There's so much cool stuff that happened at the Arts House today, but I wanna specifically document the all-queer panel of The "I"s in Identities, featuring Ivan Coyote, Amanda Lee Koe and Cyril Wong, with a helpful but slightly confused straight ally Khoo Sim Eng as moderator. Ivan broke our hearts with their readings of essays about affirming trans identity without dysphoria; about weeping on the phone with their dad over the Pulse shootings. Amanda shocked us with a memory of holding a secondary school friend's hand at Somerset and being accosted by a middle-aged man with hellfire pamphlets. And Cyril made us cheer with his tales of scoffing at missionaries at his door, refusing to educate confused army mates about the nuances of his sexuality, and generally being unashamedly queer.
Cyril: If you want to put me into a box, OK. If it makes you feel less alone.But I don't identify as vety much when I'm on my own. I identify as an animal that has a lot of sex.
Amanda: Me too!
Ivan: Me too!
Cyril: Cyril: I'm living on borrowed time. So many of my friends who are trans, gay, lesbian, have felt it's too hard and just jumped. So before I get too flippant about any categories, I remember those people.
Born to be an imperfect woman, I'm very sorry, by Kitty Hung. This was the chapbook of English translations the author gave out at the gender panel I moderated. Gorgeous, glitteringly evocative commentaries on womanhood, and social/political oppression, in the form of memoir, short story, poetic meditation. #yishreads#hongkongliterature
Caught Charlene Shepherdson and Cheyenne Alexandria Phillips's In the Twine: A Tapestry of Stories last night. Gotta be honest: I wasn't really engaged until halfway in, when Charlene started to talk about her dead grandma and wept; before that, the search for roots was too abstract, too unfocussed, with movements appearing more languid than charismatic--the whole story of how they applied for 23&me DNA tests to find out about their heritage wasn't described till near the middle, either, and it wasn't till the Q&A that they explained precisely why the results were unsatisfying (seems they don't have a good Southeast Asian database yet). This was why I asked for more stories, real or imaginary, during the Q&A, after which Huzir Sulaiman delivered a riposte that I wasn't getting the way the piece turned the conventional heritage narrative on its head by exposing the void in answers. (He and his group enjoyed it heaps, by the way.) Ooh, also supper with Mohan's scientist friend Sangyu and her lover/programmer/potter Jeremy, and a rainbow bridge over the river. #sglit#sgtheatre#swf2018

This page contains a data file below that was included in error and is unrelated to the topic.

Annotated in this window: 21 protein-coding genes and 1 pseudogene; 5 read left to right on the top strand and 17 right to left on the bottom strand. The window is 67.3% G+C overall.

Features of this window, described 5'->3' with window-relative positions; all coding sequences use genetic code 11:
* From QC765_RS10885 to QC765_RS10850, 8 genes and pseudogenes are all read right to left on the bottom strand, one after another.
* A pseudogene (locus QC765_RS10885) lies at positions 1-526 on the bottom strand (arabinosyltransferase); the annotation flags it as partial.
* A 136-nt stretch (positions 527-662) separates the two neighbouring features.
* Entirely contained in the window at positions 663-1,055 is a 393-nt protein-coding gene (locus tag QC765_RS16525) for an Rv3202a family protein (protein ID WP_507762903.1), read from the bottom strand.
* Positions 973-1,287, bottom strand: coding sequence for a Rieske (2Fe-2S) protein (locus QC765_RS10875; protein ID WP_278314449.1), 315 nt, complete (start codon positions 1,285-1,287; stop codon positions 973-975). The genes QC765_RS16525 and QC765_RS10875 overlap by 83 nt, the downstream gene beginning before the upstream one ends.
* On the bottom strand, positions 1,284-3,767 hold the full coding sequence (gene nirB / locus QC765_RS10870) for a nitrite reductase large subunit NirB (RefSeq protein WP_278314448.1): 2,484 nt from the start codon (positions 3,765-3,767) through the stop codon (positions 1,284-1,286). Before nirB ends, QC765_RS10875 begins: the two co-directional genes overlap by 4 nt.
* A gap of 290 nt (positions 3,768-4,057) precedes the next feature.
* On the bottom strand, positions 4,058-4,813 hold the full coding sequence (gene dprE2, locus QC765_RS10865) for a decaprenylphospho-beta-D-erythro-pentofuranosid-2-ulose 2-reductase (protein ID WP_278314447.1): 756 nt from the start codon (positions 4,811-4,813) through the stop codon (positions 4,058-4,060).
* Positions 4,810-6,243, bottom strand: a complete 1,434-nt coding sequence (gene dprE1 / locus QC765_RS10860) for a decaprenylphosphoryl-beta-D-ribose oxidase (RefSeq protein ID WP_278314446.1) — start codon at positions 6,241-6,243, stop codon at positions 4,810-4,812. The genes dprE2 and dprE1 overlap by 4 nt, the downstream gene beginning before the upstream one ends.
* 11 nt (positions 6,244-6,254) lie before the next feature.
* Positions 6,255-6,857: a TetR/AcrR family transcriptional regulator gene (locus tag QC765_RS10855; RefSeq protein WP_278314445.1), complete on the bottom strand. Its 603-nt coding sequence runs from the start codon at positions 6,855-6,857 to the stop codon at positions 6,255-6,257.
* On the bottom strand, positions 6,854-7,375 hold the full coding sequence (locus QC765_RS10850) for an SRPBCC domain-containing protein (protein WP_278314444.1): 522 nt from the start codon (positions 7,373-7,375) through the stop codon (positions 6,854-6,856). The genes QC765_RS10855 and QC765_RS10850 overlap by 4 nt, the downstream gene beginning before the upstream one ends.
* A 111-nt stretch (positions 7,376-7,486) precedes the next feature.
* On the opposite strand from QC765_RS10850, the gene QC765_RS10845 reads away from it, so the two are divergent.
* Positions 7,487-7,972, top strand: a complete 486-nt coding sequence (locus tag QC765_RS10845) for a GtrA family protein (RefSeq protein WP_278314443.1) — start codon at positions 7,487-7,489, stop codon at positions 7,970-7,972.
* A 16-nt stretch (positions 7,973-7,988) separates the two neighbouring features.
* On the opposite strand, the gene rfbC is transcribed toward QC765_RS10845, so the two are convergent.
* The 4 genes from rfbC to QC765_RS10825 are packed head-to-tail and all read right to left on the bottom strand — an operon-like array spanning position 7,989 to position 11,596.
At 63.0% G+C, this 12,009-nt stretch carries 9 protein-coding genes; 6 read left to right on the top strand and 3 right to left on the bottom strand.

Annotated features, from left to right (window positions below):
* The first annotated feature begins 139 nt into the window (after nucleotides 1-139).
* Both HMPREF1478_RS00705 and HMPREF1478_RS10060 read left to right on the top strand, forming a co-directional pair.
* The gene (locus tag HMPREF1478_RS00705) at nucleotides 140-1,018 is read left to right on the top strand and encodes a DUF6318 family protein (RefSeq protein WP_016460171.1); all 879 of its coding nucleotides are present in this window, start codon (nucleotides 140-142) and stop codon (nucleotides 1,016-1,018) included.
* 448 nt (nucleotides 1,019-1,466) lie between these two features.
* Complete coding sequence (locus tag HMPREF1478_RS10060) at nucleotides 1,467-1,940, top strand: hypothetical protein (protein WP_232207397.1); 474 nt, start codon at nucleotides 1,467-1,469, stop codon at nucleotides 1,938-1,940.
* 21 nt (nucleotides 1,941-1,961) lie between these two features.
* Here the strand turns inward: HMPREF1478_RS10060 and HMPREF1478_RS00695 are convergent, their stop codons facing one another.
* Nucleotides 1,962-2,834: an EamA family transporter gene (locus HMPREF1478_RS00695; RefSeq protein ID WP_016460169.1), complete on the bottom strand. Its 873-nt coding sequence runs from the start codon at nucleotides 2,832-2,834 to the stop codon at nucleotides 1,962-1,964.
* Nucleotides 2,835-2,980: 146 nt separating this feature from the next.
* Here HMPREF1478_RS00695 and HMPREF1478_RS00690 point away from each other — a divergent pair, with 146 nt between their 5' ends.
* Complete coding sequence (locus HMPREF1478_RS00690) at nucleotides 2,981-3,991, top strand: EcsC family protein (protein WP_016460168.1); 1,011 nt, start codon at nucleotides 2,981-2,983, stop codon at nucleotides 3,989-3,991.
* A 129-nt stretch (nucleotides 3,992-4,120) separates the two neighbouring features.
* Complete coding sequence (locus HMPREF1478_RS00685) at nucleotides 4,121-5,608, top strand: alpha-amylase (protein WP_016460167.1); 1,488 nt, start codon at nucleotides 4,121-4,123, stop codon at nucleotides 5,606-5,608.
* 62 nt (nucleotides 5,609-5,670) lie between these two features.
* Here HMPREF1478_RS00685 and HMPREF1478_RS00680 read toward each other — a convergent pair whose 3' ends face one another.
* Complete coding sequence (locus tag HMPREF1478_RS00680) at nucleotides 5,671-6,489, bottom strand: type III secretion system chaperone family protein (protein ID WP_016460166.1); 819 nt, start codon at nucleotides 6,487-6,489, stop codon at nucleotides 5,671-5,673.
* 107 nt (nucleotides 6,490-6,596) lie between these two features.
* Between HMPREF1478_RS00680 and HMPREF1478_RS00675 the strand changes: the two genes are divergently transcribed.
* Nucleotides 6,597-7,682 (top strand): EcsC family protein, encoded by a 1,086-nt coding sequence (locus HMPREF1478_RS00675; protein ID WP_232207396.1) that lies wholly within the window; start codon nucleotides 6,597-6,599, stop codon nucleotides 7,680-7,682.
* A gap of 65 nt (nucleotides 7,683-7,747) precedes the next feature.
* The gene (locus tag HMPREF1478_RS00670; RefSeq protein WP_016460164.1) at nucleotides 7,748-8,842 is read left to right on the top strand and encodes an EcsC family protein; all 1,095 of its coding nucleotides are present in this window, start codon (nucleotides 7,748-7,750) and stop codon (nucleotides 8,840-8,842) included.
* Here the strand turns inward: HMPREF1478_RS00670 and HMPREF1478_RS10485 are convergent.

#Icelollyproject 281: abiu-grape. Yeah, I know this looks like ass, but it was really nice and sweet! Should've sliced the grapes though. They went in whole and were full of seeds. (Or maybe I used them because they were overripe? Can't remember; this has been mouldering away in the freezer for months.)
Spent last night at The Ghost in Your Head, an immersive theatre experience by Global Culture Alliance, turning the Arts House into a haunted playground of dead authors. It didn't work completely: in some rooms, actors wandered around solo, repeating quotations, which was underwhelming before a crowd, though at least Eileen Chang's room had a full mahjong table and Miss Havisham's room had unlimited tea and macarons. (I think Sheila Wyatt, who played Miss Havisham, may have gotten sick of me quoting Lewis Carroll at her, even though it did fit the theme of her Mad Tea Party). The best events were in the Play Den, where a "live" radio show featured quotes from Pu Songling and Mary Shelley (he read from the Painted Skin, in which a woman brings her husband back to life; she read from Frankenstein, in which a man brings a monster to life); later, German performance poet Rike Scheffler created a marvellous digital soundscape using the words of Sappho, Gertrude Stein and Bertolt Brecht. Also fun was the Chamber, where an artist remixed your voice reading Charlotte Brontë and Tang Xianzu on love; and Gallery II, where we created obscene fridge magnet poetry from the words of Li Bai, Du Fu and Coleridge. But really, we needed more performers, more chaos, and dare I say, a more diverse image of cosmopolitanism than one dominated by imperial Chinese men and 19th century English women. #sgtheatre#swf2018